7 November 1983 Considerations On Wavelength Scaling For Optical Systems
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Proceedings Volume 0380, Los Alamos Conf on Optics '83; (1983) https://doi.org/10.1117/12.934808
Event: Los Alamos Conference on Optics, 1983, New Mexico, United States
Normally when one considers the intensity in the far field and how it scales with wavelength, a very quick and superficially simple answer is reached. Namely, the answer is that far field intensity scales inversely as wavelength squared, i.e., I(λ1)/I(λ2) = (λ2/λ1)2. Unfortunately, this relationship is only true for what is called the "on-axis intensity" of the central diffraction lobe. In most cases the interest is not to deliver a central intensity to the far field, but to deliver a maximum amount of power within a defined spot size in the far field. This spot size is normally defined to be within the first zero of the Airy pattern, or the exp (-2) point on a Gaussian intensity distribution. The purpose of this article is to examine how the far field average irradiance rather than on-axis intensity scales with wavelength, and how simple aberrations affect such average irradiance.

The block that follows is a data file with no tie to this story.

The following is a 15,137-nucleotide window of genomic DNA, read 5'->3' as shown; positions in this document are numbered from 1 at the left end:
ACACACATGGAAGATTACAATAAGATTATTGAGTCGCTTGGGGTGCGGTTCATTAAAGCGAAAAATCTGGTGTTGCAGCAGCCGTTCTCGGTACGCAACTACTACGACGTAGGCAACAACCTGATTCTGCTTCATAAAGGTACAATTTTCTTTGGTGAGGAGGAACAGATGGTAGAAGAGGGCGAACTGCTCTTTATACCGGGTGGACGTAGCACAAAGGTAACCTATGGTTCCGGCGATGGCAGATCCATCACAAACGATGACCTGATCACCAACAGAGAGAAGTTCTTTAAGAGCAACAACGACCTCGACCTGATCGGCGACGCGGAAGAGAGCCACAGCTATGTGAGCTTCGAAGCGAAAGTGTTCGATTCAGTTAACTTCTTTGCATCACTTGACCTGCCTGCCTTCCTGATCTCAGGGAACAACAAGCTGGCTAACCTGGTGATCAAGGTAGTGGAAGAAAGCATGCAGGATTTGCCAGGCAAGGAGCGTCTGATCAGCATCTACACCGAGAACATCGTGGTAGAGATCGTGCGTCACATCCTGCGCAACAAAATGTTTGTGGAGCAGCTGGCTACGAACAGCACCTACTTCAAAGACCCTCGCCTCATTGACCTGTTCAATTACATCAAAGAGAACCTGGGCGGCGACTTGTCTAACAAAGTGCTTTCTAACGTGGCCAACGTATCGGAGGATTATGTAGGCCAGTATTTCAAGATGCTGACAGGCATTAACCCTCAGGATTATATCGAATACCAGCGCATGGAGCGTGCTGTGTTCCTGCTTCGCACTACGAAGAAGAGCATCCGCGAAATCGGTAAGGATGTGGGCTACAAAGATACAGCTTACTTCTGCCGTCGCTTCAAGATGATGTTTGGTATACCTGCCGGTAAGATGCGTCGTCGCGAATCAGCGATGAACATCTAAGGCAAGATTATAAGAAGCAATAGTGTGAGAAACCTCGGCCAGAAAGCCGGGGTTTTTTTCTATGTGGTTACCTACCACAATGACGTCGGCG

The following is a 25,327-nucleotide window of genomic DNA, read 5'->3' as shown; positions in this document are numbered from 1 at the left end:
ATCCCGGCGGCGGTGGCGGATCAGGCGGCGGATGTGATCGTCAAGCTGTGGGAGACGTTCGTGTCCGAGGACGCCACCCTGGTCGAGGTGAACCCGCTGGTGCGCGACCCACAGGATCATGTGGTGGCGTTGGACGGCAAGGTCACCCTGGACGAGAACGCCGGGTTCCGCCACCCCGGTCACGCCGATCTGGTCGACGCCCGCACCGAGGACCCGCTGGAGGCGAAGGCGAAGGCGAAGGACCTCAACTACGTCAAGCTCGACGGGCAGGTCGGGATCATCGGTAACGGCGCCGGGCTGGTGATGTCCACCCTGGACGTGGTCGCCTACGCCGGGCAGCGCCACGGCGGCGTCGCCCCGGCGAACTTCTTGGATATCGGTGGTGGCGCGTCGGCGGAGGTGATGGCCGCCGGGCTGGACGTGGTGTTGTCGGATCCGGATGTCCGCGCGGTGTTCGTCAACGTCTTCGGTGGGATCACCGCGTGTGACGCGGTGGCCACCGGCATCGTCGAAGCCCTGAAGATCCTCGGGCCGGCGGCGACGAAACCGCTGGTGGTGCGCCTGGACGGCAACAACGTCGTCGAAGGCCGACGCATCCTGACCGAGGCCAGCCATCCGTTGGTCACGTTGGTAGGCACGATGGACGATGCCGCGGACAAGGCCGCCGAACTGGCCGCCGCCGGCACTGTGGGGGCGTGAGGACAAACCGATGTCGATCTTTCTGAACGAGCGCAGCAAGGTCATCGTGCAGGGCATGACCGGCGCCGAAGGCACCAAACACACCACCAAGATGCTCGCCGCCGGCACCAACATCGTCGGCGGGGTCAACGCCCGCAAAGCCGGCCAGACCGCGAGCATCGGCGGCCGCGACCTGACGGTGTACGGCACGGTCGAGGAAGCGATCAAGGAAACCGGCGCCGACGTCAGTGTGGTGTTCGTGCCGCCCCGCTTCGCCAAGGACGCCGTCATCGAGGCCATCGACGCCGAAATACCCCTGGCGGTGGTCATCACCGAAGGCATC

© (1983) COPYRIGHT Society of Photo-Optical Instrumentation Engineers (SPIE). Downloading of the abstract is permitted for personal use only.
Petras V. Avizonis, Petras V. Avizonis, "Considerations On Wavelength Scaling For Optical Systems", Proc. SPIE 0380, Los Alamos Conf on Optics '83, (7 November 1983); doi: 10.1117/12.934808; https://doi.org/10.1117/12.934808


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